Availability

This measures the degree of uptime and accessibility of resources, services or components provisioned by a cloud service provider.

Reliability/success rate

This defines the degree of compliance of a cloud service provider to provide mutually agreed upon services based on the consumer’s business requirement specifications and duration.

Adaptability

This reflects redundant provisioning of data storage and processing facilities to manage potential single point of failure events.

SLA

This is an official document that clearly specifies technical and functional descriptions to be complied by the cloud service provider.

Customer support

This is the actual support (technical, feedback, security, and so on) offered by the cloud service provider to its consumers.

User feedback

This is a post-service experience scoring by a cloud consumer on the performance and quality of service(s) being rendered by the cloud service provider.

Cloud Trust Management Techniques

Trust management techniques are classified into four techniques, namely, policy-based, recommendation-based, reputation-based, and prediction-based.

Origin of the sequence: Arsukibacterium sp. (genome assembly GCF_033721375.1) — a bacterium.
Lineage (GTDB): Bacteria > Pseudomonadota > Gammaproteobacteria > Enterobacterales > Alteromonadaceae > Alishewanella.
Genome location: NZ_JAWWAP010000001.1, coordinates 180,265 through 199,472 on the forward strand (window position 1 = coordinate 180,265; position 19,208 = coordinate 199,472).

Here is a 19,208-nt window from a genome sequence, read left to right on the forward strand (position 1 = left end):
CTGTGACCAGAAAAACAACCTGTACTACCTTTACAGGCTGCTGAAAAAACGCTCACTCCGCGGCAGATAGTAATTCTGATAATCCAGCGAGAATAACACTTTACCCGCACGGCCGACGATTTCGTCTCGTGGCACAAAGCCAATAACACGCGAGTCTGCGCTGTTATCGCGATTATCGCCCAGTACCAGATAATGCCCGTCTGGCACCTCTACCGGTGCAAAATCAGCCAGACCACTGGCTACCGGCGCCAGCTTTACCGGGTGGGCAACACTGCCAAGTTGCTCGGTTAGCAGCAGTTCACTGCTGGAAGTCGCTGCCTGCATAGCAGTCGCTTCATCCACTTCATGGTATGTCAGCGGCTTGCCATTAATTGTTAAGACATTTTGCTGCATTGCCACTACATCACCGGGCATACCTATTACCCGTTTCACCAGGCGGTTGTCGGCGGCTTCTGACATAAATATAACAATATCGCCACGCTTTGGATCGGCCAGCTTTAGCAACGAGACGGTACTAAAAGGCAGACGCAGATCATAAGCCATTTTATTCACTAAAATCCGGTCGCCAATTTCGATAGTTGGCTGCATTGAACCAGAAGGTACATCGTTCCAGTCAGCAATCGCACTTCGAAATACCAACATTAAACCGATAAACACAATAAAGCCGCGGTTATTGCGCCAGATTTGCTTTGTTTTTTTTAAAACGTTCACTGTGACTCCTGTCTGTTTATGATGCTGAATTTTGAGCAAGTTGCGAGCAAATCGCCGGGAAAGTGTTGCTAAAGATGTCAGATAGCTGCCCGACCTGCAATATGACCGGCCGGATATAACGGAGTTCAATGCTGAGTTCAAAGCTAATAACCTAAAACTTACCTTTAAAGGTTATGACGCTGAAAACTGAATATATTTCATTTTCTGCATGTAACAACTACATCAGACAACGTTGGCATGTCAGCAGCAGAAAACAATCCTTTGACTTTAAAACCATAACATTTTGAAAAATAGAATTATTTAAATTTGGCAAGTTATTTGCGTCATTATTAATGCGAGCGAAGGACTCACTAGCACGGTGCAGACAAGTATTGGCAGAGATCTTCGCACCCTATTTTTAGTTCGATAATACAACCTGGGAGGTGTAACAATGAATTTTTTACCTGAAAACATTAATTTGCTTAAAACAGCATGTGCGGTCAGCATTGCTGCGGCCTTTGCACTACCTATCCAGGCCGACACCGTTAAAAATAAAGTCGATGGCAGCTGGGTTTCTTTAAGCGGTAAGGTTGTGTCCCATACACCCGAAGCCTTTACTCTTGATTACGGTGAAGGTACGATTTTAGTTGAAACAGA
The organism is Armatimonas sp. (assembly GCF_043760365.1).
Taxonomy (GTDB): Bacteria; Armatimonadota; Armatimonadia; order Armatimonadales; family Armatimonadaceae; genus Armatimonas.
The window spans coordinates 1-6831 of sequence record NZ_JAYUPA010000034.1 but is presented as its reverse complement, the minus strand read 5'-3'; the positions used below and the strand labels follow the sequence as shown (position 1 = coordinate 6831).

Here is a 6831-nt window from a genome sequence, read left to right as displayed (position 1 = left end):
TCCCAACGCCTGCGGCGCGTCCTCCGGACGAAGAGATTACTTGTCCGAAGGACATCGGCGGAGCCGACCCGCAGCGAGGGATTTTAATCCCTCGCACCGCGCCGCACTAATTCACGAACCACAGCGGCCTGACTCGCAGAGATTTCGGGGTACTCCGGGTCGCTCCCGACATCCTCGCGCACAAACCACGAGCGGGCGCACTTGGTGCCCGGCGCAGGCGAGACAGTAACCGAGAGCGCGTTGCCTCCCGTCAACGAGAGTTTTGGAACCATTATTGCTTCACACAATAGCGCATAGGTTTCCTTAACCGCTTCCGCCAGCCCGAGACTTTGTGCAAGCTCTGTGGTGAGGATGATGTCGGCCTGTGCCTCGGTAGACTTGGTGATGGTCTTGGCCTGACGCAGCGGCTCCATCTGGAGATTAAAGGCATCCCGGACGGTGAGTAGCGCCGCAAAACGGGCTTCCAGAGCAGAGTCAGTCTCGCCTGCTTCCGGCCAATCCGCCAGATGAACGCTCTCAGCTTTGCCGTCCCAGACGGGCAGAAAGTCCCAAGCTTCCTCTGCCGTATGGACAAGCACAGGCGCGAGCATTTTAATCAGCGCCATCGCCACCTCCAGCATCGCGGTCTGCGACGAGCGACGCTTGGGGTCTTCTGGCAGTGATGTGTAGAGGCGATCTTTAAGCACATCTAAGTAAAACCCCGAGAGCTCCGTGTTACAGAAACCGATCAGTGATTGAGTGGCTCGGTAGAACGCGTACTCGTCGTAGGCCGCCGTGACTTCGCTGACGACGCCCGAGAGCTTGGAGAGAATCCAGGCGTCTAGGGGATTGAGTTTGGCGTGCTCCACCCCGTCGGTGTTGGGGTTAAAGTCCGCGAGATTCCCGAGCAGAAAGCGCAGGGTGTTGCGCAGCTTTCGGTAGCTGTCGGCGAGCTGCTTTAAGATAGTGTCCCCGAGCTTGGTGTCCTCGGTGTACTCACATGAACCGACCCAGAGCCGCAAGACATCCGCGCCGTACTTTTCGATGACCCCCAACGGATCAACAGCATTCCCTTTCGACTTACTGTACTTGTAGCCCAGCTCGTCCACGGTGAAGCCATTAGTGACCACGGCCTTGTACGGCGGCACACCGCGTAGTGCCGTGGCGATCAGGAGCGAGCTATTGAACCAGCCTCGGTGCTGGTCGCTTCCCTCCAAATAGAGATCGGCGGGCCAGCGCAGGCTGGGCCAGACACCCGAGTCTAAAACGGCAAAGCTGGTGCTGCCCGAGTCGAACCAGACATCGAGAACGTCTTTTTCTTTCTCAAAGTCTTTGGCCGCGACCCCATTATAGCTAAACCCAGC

Policy-based trust management

With this technique, a set of policies is adopted to evaluate trust. Each policy is used to control the authorization level to specify a minimum expected trust threshold to authorize the access.

Result-based thresholds are retrieved via a monitoring and auditing approach (using the SLA), entities credibility approach (which measures the qualitative and quantitative features of the cloud services being provisioned) and the feedback credibility approach (that specifies a set of parameters to measure the experience of the cloud service consumers).

In credential-based threshold, credentials are issued following standards like Security Assertion Markup Language (SAML) and Simple Public Key Infrastructure (SPKI).

The major disadvantage is that it does not consider the value of past interactions and history of the participants. The policy-based trust management approach supports all the cloud service deployment models.

Recommendation-based trust management

In this approach, recommendations are requested by an inquiring entity from some participants with previous interactions and knowledge about the trusted parties.